Cut a square of paper into three pieces as shown. Now,can you use the 3 pieces to make a large triangle, a parallelogram and the square again?

Have you noticed that triangles are used in manmade structures? Perhaps there is a good reason for this? 'Test a Triangle' and see how rigid triangles are.

Surprise your friends with this magic square trick.

Follow these instructions to make a five-pointed snowflake from a square of paper.

Did you know mazes tell stories? Find out more about mazes and make one of your own.

Make a mobius band and investigate its properties.

How can you make a curve from straight strips of paper?

Make a cube with three strips of paper. Colour three faces or use the numbers 1 to 6 to make a die.

This is a simple paper-folding activity that gives an intriguing result which you can then investigate further.

Using these kite and dart templates, you could try to recreate part of Penrose's famous tessellation or design one yourself.

What do these two triangles have in common? How are they related?

Follow these instructions to make a three-piece and/or seven-piece tangram.

This practical problem challenges you to create shapes and patterns with two different types of triangle. You could even try overlapping them.

Can you visualise what shape this piece of paper will make when it is folded?

Make a flower design using the same shape made out of different sizes of paper.

Can you work out what shape is made by folding in this way? Why not create some patterns using this shape but in different sizes?

In how many ways can you fit two of these yellow triangles together? Can you predict the number of ways two blue triangles can be fitted together?

Ideas for practical ways of representing data such as Venn and Carroll diagrams.

Can you make the most extraordinary, the most amazing, the most unusual patterns/designs from these triangles which are made in a special way?

Watch the video to see how to fold a square of paper to create a flower. What fraction of the piece of paper is the small triangle?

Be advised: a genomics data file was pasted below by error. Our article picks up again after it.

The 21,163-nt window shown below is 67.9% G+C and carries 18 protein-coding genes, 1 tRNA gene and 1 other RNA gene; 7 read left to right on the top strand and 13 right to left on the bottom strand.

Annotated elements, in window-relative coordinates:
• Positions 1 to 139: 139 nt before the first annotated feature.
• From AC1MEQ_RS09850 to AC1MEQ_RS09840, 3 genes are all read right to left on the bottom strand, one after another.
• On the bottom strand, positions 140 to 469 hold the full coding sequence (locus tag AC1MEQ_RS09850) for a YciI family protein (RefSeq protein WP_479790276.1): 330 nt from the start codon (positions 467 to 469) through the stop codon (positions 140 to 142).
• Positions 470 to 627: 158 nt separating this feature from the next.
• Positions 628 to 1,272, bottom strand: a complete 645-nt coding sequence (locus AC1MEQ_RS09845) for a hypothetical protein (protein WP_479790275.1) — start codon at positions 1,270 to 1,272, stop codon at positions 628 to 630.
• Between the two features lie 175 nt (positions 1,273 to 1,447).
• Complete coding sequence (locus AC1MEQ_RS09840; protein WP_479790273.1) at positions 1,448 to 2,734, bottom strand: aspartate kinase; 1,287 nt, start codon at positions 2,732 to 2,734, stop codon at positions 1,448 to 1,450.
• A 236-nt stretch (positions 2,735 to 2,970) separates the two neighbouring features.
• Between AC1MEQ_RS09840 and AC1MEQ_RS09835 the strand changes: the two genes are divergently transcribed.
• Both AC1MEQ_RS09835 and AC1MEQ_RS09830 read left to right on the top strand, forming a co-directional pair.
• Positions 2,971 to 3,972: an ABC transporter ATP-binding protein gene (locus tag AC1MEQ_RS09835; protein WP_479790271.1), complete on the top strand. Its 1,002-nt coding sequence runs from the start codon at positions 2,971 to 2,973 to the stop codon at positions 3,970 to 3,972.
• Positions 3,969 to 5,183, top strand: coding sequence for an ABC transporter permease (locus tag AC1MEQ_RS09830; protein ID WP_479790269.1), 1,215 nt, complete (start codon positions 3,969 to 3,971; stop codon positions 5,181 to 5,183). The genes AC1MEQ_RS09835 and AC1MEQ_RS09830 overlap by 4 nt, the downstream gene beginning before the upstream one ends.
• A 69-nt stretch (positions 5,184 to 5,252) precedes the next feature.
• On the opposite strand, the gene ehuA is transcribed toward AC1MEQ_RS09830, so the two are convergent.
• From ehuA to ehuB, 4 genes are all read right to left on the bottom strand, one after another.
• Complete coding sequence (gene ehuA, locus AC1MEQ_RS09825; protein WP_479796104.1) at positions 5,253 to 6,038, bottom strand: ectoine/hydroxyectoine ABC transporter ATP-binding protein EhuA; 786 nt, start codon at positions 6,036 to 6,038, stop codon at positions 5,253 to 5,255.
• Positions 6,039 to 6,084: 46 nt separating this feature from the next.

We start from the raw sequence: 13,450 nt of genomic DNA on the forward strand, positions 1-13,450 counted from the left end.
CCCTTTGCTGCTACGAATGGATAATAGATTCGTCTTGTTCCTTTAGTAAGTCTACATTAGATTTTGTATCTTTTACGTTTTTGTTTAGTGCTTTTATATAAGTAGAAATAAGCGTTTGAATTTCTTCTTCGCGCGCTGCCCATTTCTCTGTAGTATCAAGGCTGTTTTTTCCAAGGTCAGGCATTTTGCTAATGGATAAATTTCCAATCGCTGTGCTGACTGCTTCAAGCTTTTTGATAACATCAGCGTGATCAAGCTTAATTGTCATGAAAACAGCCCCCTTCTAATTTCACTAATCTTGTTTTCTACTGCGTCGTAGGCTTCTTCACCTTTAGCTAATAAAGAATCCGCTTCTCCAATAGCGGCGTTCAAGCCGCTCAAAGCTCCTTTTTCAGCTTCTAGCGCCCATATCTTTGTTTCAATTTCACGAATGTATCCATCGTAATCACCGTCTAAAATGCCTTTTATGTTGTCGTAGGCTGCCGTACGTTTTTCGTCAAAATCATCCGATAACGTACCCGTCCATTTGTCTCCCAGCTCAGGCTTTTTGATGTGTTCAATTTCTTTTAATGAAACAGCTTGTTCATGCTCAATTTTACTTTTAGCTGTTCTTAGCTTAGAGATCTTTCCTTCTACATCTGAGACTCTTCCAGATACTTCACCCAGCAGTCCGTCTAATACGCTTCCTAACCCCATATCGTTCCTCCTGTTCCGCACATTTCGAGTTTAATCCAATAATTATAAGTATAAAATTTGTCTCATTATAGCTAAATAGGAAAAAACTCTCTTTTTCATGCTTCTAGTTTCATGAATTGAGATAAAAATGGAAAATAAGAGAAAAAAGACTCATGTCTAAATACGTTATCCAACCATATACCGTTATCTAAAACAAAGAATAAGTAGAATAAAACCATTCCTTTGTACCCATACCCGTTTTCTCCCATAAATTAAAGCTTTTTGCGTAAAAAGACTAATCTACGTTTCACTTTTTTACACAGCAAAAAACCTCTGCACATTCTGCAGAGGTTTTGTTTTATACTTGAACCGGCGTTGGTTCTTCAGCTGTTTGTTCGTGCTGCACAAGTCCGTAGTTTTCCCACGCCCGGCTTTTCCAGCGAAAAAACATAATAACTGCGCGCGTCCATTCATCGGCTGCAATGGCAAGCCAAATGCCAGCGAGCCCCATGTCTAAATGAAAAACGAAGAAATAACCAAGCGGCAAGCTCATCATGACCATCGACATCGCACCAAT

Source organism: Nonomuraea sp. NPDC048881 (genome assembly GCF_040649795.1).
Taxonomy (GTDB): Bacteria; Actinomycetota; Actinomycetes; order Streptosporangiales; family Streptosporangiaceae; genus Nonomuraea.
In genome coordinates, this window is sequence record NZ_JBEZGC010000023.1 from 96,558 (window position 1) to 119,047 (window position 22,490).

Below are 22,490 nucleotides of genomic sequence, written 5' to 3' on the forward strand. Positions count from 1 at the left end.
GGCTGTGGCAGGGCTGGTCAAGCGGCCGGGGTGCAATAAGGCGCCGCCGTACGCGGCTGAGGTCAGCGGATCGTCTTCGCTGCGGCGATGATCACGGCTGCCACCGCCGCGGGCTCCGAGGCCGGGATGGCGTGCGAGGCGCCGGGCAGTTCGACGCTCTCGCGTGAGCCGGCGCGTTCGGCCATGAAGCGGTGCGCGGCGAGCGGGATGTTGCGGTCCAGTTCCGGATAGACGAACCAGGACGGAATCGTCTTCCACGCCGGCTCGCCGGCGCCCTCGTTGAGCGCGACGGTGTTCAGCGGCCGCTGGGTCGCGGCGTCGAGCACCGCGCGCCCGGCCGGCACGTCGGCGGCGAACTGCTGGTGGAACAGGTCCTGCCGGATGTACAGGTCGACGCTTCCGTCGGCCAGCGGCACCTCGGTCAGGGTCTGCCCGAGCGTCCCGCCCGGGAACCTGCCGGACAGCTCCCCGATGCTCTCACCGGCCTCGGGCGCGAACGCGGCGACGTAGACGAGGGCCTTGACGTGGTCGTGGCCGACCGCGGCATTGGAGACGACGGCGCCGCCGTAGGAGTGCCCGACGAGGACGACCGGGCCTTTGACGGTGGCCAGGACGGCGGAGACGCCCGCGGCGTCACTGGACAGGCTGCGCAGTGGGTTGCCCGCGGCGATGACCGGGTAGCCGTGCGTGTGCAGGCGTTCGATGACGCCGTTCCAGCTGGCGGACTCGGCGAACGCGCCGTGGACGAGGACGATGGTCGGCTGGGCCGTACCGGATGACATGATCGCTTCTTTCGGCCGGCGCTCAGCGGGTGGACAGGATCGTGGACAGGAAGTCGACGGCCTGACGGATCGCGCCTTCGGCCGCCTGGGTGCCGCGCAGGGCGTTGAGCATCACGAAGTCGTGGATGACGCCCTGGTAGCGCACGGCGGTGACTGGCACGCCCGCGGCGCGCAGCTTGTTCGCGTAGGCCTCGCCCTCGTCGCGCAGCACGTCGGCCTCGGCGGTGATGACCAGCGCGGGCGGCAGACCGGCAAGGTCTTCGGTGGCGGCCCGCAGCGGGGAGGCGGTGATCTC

Follow the diagrams to make this patchwork piece, based on an octagon in a square.

Using different numbers of sticks, how many different triangles are you able to make? Can you make any rules about the numbers of sticks that make the most triangles?

Kaia is sure that her father has worn a particular tie twice a week in at least five of the last ten weeks, but her father disagrees. Who do you think is right?

Have a go at drawing these stars which use six points drawn around a circle. Perhaps you can create your own designs?

It's hard to make a snowflake with six perfect lines of symmetry, but it's fun to try!

Arrange your fences to make the largest rectangular space you can. Try with four fences, then five, then six etc.

Here are some ideas to try in the classroom for using counters to investigate number patterns.

Can you fit the tangram pieces into the outline of Little Fung at the table?

Can you fit the tangram pieces into the outline of Little Ming playing the board game?

Can you fit the tangram pieces into the outline of this telephone?

Can you fit the tangram pieces into the outline of Wai Ping, Wah Ming and Chi Wing?

What happens to the area of a square if you double the length of the sides? Try the same thing with rectangles, diamonds and other shapes. How do the four smaller ones fit into the larger one?

Take 5 cubes of one colour and 2 of another colour. How many different ways can you join them if the 5 must touch the table and the 2 must not touch the table?

Can you fit the tangram pieces into the outline of this brazier for roasting chestnuts?

Can you fit the tangram pieces into the outlines of these clocks?

Can you fit the tangram pieces into the outlines of Mai Ling and Chi Wing?

Can you fit the tangram pieces into the outlines of the candle and sundial?

Can you fit the tangram pieces into the outlines of the workmen?

Can you fit the tangram pieces into the outline of Little Ming and Little Fung dancing?

Can you fit the tangram pieces into the outline of this shape. How would you describe it?

Can you recreate this Indian screen pattern? Can you make up similar patterns of your own?

Can you fit the tangram pieces into the outline of the child walking home from school?

Can you fit the tangram pieces into the outlines of the lobster, yacht and cyclist?

Can you fit the tangram pieces into the outlines of these people?

Take a rectangle of paper and fold it in half, and half again, to make four smaller rectangles. How many different ways can you fold it up?